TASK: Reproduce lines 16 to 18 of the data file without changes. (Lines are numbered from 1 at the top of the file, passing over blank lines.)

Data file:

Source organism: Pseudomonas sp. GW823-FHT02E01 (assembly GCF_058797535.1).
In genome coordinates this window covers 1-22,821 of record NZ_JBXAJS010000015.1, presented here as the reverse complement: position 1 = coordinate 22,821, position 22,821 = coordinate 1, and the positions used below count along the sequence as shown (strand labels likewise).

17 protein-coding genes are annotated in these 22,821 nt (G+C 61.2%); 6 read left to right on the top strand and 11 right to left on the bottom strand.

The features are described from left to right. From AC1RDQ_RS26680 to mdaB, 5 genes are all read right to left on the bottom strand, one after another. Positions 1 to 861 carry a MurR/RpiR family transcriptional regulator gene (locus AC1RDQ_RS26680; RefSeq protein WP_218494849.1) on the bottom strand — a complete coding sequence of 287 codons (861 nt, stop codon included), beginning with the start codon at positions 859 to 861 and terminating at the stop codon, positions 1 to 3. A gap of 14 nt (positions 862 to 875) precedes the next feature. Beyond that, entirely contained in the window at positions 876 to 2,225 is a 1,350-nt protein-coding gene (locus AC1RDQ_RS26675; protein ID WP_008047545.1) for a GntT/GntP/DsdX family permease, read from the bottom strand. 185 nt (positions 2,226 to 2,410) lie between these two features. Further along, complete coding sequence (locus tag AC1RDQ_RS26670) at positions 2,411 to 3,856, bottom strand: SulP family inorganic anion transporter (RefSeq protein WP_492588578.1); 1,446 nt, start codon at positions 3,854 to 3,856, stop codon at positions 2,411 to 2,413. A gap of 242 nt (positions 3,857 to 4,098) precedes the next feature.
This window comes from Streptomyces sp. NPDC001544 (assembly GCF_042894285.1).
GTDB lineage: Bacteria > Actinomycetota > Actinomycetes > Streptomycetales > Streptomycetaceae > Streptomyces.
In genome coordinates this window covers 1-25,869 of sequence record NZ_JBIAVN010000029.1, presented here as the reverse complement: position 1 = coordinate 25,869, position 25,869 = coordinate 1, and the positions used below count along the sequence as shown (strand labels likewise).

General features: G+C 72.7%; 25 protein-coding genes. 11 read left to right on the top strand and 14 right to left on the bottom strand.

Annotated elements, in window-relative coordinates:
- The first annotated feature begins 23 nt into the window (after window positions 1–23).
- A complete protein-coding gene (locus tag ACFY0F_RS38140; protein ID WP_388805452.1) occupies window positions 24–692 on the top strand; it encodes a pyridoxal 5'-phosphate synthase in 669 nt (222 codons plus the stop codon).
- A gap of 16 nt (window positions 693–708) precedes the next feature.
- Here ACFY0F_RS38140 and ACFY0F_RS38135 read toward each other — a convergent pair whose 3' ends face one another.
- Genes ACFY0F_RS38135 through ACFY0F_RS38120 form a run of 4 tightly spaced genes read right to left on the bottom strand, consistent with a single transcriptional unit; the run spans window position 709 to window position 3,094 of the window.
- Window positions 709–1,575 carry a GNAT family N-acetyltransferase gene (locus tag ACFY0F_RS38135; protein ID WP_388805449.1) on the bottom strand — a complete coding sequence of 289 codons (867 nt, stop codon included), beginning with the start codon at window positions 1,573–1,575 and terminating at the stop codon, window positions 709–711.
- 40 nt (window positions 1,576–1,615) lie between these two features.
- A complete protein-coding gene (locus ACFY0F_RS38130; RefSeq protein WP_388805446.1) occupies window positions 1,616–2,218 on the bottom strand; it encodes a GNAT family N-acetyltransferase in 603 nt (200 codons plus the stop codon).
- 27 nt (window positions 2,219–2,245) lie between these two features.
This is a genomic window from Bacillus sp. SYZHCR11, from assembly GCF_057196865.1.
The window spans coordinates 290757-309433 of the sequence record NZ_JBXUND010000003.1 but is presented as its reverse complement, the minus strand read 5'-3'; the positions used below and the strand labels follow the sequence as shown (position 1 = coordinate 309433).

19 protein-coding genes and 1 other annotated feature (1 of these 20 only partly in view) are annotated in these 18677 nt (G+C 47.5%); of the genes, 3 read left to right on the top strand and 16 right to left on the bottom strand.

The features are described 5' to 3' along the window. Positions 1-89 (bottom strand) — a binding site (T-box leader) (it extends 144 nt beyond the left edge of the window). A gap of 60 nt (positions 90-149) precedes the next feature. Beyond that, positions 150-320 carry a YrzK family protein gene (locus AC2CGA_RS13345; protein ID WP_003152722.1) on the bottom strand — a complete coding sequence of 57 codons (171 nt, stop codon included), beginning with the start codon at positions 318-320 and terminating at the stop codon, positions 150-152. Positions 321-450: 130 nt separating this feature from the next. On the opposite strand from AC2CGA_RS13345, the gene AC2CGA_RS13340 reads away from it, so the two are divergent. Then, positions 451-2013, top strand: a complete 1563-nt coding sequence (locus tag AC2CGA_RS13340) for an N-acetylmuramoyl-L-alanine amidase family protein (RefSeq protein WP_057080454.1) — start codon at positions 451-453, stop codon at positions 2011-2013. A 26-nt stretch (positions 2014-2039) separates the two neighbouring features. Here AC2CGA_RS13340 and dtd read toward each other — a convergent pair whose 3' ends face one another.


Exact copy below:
- 40 nt (window positions 1,576–1,615) lie between these two features.
- A complete protein-coding gene (locus ACFY0F_RS38130; RefSeq protein WP_388805446.1) occupies window positions 1,616–2,218 on the bottom strand; it encodes a GNAT family N-acetyltransferase in 603 nt (200 codons plus the stop codon).
- 27 nt (window positions 2,219–2,245) lie between these two features.